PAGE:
This episode is part two of that three-hour conversation. Part one was featured in Episode #116. Together, those two episodes make Part 12 of our mini-series on climate science.

Geek rating: 10

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[Episode #116] – Climate Science Part 12a – Improving Climate Modeling

Are the climate change scenarios used by the Intergovernmental Panel on Climate Change (IPCC) accurately representing our likely futures, or are they rooted in outdated perspectives that don't represent the progress we’re already making on energy transition? Is the world on a “business as usual” path to climate doom in a planet that’s 5°C warmer, or are we actually within reach of limiting warming to 2°C by the end of this century?

In this episode, we ask two experts to debate these questions in the very first extended three-way conversation on this podcast. Representing the energy analyst’s critique of the IPCC models is Bloomberg New Energy Finance founder Michael Liebreich. And representing the modeling work that informs the IPCC process is Dr. Nico Bauer, an integrated assessment modeler with the Potsdam Institute who has helped develop the Shared Socioeconomic Pathways used in the IPCC framework.

This episode is part one of that three-hour conversation. Part two will be featured in Episode #117. Together, those two episodes make Part 12 of our mini-series on climate science.

Geek rating: 10

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[Episode #112] – Climate Science Part 11 – Climate Confusion

What do the various emissions scenarios published by the IPCC really mean? Is the worst-case RCP8.5 scenario “bollox,” as some have asserted, or it useful? Are we already doomed to experience seven feet of sea level rise and five degrees Celsius of warming globally, or is there still a chance that we can limit warming to two degrees? And if so…how likely is it that we can hit that target? How much can our energy transition efforts, both now and in the foreseeable future, do to mitigate that warming? Should our scenarios err on the side of being too extreme to account for unknown feedback effects and tipping points that may come in the future, or should we try to be as accurate as possible with our modeling, given the available data and scientific tools?

In this 11th part of our miniseries on climate science, we attempt to answer these questions and help our listeners sort out the various perspectives, from the tame to the apocalyptic, that feature in the current debates about our climate future. We hope that it will leave you with a much better understanding of what the climate scenarios really mean, how likely they are, and what the actual trajectory of climate change might be. We’re not out of the woods by any means, but our prospects may be better than you think!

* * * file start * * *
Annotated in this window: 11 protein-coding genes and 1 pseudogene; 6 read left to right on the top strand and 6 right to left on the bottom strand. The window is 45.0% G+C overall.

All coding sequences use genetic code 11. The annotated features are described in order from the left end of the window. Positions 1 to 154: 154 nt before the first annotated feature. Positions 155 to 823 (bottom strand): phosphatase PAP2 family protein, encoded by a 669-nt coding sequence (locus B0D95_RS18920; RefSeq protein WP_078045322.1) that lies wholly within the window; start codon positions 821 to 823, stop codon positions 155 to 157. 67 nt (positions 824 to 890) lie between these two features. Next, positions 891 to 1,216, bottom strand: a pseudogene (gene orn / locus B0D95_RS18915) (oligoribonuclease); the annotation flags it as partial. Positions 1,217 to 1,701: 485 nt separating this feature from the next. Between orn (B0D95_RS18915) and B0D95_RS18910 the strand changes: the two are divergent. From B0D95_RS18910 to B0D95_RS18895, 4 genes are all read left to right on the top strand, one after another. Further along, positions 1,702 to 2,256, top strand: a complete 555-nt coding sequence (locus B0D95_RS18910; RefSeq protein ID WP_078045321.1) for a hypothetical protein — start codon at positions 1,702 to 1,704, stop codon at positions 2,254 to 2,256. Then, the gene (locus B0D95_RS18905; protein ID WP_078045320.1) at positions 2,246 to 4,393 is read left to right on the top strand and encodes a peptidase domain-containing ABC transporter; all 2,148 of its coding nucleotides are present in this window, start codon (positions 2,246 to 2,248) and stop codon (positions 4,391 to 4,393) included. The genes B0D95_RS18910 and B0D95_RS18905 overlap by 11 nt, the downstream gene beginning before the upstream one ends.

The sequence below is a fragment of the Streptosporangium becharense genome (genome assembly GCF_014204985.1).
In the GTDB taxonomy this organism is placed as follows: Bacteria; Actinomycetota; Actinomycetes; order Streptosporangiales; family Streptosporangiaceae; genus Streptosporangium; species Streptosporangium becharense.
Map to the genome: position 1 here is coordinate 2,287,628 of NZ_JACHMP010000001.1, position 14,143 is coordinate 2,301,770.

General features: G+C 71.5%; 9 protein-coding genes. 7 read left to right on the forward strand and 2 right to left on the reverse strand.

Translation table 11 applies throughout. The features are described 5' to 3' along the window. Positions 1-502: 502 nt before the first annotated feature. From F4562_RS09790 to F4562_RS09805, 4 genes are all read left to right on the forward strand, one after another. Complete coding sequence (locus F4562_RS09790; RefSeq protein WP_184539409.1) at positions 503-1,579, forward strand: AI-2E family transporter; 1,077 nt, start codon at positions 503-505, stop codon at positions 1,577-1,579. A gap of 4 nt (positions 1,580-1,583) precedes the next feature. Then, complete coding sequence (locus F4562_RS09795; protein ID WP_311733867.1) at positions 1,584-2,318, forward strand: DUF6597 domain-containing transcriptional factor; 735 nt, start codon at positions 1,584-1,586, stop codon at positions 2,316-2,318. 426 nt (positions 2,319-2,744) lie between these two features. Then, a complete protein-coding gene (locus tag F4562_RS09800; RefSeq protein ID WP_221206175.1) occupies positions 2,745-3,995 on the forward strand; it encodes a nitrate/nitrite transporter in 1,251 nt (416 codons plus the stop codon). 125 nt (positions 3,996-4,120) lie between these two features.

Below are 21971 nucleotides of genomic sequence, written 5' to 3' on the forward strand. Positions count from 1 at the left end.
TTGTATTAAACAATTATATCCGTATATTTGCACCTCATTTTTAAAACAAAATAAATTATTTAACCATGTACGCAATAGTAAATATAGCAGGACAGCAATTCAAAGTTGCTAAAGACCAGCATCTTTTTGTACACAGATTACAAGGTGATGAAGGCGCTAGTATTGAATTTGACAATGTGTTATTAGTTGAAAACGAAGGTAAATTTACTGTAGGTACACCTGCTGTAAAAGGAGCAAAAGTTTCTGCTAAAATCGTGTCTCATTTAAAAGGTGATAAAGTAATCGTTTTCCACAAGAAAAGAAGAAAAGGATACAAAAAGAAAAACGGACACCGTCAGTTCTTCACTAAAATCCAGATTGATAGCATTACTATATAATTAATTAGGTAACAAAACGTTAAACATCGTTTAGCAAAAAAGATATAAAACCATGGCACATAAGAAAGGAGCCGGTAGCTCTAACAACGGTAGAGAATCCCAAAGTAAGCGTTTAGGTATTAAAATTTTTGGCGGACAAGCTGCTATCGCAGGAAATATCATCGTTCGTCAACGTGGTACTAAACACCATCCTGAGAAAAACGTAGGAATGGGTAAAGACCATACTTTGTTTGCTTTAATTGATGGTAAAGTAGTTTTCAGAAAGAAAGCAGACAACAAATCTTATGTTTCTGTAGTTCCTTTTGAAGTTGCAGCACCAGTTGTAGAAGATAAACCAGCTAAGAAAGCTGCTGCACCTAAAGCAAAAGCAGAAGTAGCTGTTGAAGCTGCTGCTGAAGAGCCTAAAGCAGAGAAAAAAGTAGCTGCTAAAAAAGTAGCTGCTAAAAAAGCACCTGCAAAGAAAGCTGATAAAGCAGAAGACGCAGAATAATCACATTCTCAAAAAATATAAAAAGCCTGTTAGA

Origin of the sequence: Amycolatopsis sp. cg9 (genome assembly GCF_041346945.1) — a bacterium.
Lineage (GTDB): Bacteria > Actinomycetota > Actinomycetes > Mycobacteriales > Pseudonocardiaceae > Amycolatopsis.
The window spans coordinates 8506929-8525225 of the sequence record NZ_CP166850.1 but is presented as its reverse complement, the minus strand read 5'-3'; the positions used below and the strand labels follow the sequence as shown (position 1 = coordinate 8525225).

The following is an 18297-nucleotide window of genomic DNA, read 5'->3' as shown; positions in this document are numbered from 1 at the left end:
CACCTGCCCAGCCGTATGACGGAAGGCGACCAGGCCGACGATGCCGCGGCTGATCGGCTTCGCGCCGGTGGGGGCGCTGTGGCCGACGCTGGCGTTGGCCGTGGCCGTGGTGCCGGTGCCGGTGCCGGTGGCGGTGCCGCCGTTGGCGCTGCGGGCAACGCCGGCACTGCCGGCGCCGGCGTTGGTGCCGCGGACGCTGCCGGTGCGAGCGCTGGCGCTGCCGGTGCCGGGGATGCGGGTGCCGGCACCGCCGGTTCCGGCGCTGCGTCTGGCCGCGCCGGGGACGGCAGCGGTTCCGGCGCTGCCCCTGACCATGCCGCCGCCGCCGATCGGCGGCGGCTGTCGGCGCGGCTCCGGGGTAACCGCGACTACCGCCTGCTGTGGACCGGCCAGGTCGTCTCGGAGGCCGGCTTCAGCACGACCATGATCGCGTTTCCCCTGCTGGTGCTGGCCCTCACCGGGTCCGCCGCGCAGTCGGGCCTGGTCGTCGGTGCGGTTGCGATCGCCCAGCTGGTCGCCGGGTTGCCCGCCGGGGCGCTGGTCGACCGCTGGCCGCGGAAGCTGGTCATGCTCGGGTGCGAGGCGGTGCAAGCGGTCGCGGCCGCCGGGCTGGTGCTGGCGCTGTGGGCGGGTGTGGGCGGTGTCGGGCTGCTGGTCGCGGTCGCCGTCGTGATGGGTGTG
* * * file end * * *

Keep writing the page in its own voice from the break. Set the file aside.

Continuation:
View all parts of The Energy Transition Show mini-series on climate at: https://energytransitionshow.com/climatescience

Geek rating: 9

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[Episode #104] – 4-Year Anniversary Show

In this anniversary episode, we welcome back Jonathan Koomey to talk about some of the interesting developments and raucous debates we have seen over the past year. We’ll be talking about the flawed concept of “committed emissions” and how we should be calculating future emissions instead; we’ll expand that discussion and critique the conflicting stories that we’ve been hearing about the expectations for coal usage and emissions in India; we’ll review some of the efforts to execute so-called “just transitions” in coal country; we’ll take a little excursion into a recent raging dialogue on Twitter about RCP8.5 which had its genesis in the PhD thesis of our producer, Justin Ritchie, which we explored in Episode #49; we’ll move on from there to discuss the communication challenges around climate change science, and what’s wrong with the kind of hysterical journalism being practiced by writers like David Wallace-Wells in his book The Uninhabitable Earth; we’ll take a look at Jon’s latest research on the energy demands of Bitcoin mining; we’ll consider the rapid deployment of utility-scale storage and what that might mean for the future of the grid; we’ll review Jon’s update of global energy intensity data and ask what it all means; and we’ll wrap it up with another look at the energy transition modeling work of Christian Breyer’s team at Lappeenranta University of Technology in Finland, which we explored in Episode #95.

Geek rating: 6